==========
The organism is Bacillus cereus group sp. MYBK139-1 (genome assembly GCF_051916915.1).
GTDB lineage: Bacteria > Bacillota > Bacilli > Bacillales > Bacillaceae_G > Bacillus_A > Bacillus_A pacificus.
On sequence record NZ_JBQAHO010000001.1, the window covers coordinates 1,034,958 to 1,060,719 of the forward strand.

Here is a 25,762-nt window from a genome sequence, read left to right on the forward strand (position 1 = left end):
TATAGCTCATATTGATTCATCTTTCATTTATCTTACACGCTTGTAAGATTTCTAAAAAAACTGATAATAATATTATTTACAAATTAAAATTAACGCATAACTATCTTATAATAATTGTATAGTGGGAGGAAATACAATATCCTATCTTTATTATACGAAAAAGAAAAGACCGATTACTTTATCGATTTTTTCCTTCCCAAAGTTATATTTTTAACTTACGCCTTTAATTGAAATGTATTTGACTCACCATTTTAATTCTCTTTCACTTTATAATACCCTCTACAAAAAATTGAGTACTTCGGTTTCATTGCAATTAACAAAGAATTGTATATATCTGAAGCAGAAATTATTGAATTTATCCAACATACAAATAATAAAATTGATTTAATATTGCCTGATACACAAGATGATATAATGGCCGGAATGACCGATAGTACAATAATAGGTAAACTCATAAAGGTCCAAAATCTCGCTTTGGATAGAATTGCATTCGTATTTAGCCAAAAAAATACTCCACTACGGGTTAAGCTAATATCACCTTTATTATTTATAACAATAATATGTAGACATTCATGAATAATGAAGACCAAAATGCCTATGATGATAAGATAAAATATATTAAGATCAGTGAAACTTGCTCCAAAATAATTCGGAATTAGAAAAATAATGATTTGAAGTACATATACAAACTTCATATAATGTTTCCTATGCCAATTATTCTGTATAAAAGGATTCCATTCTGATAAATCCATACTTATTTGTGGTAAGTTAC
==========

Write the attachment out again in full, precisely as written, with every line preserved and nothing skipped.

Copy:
The organism is Bacillus cereus group sp. MYBK139-1 (genome assembly GCF_051916915.1).
GTDB lineage: Bacteria > Bacillota > Bacilli > Bacillales > Bacillaceae_G > Bacillus_A > Bacillus_A pacificus.
On sequence record NZ_JBQAHO010000001.1, the window covers coordinates 1,034,958 to 1,060,719 of the forward strand.

Here is a 25,762-nt window from a genome sequence, read left to right on the forward strand (position 1 = left end):
TATAGCTCATATTGATTCATCTTTCATTTATCTTACACGCTTGTAAGATTTCTAAAAAAACTGATAATAATATTATTTACAAATTAAAATTAACGCATAACTATCTTATAATAATTGTATAGTGGGAGGAAATACAATATCCTATCTTTATTATACGAAAAAGAAAAGACCGATTACTTTATCGATTTTTTCCTTCCCAAAGTTATATTTTTAACTTACGCCTTTAATTGAAATGTATTTGACTCACCATTTTAATTCTCTTTCACTTTATAATACCCTCTACAAAAAATTGAGTACTTCGGTTTCATTGCAATTAACAAAGAATTGTATATATCTGAAGCAGAAATTATTGAATTTATCCAACATACAAATAATAAAATTGATTTAATATTGCCTGATACACAAGATGATATAATGGCCGGAATGACCGATAGTACAATAATAGGTAAACTCATAAAGGTCCAAAATCTCGCTTTGGATAGAATTGCATTCGTATTTAGCCAAAAAAATACTCCACTACGGGTTAAGCTAATATCACCTTTATTATTTATAACAATAATATGTAGACATTCATGAATAATGAAGACCAAAATGCCTATGATGATAAGATAAAATATATTAAGATCAGTGAAACTTGCTCCAAAATAATTCGGAATTAGAAAAATAATGATTTGAAGTACATATACAAACTTCATATAATGTTTCCTATGCCAATTATTCTGTATAAAAGGATTCCATTCTGATAAATCCATACTTATTTGTGGTAAGTTAC